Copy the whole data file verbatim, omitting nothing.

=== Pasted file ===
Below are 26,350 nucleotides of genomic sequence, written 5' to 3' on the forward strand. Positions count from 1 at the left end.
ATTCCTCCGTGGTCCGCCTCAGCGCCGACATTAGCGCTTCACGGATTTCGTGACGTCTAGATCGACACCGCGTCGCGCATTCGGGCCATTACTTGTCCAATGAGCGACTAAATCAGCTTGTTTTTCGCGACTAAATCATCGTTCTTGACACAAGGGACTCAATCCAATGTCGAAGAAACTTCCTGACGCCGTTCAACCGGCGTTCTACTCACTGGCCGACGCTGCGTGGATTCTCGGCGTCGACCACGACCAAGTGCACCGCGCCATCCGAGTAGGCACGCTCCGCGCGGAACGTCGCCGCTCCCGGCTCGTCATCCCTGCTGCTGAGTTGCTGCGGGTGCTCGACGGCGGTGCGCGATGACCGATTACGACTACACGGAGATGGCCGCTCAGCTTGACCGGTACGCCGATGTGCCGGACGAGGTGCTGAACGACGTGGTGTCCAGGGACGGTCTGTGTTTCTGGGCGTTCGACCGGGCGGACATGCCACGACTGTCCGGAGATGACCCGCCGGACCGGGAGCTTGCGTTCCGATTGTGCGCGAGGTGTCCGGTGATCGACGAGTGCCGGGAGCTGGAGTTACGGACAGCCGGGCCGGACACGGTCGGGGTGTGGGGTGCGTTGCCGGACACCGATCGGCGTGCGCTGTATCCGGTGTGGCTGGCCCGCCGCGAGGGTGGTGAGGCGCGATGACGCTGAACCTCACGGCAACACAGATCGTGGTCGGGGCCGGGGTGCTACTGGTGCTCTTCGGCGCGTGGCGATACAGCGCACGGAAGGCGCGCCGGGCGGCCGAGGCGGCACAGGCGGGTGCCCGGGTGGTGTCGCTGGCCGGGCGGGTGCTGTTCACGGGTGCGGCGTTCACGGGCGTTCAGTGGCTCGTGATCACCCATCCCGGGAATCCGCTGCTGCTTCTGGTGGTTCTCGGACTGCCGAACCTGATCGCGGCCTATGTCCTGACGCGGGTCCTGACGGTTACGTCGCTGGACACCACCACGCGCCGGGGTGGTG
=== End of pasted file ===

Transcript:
Below are 26,350 nucleotides of genomic sequence, written 5' to 3' on the forward strand. Positions count from 1 at the left end.
ATTCCTCCGTGGTCCGCCTCAGCGCCGACATTAGCGCTTCACGGATTTCGTGACGTCTAGATCGACACCGCGTCGCGCATTCGGGCCATTACTTGTCCAATGAGCGACTAAATCAGCTTGTTTTTCGCGACTAAATCATCGTTCTTGACACAAGGGACTCAATCCAATGTCGAAGAAACTTCCTGACGCCGTTCAACCGGCGTTCTACTCACTGGCCGACGCTGCGTGGATTCTCGGCGTCGACCACGACCAAGTGCACCGCGCCATCCGAGTAGGCACGCTCCGCGCGGAACGTCGCCGCTCCCGGCTCGTCATCCCTGCTGCTGAGTTGCTGCGGGTGCTCGACGGCGGTGCGCGATGACCGATTACGACTACACGGAGATGGCCGCTCAGCTTGACCGGTACGCCGATGTGCCGGACGAGGTGCTGAACGACGTGGTGTCCAGGGACGGTCTGTGTTTCTGGGCGTTCGACCGGGCGGACATGCCACGACTGTCCGGAGATGACCCGCCGGACCGGGAGCTTGCGTTCCGATTGTGCGCGAGGTGTCCGGTGATCGACGAGTGCCGGGAGCTGGAGTTACGGACAGCCGGGCCGGACACGGTCGGGGTGTGGGGTGCGTTGCCGGACACCGATCGGCGTGCGCTGTATCCGGTGTGGCTGGCCCGCCGCGAGGGTGGTGAGGCGCGATGACGCTGAACCTCACGGCAACACAGATCGTGGTCGGGGCCGGGGTGCTACTGGTGCTCTTCGGCGCGTGGCGATACAGCGCACGGAAGGCGCGCCGGGCGGCCGAGGCGGCACAGGCGGGTGCCCGGGTGGTGTCGCTGGCCGGGCGGGTGCTGTTCACGGGTGCGGCGTTCACGGGCGTTCAGTGGCTCGTGATCACCCATCCCGGGAATCCGCTGCTGCTTCTGGTGGTTCTCGGACTGCCGAACCTGATCGCGGCCTATGTCCTGACGCGGGTCCTGACGGTTACGTCGCTGGACACCACCACGCGCCGGGGTGGTG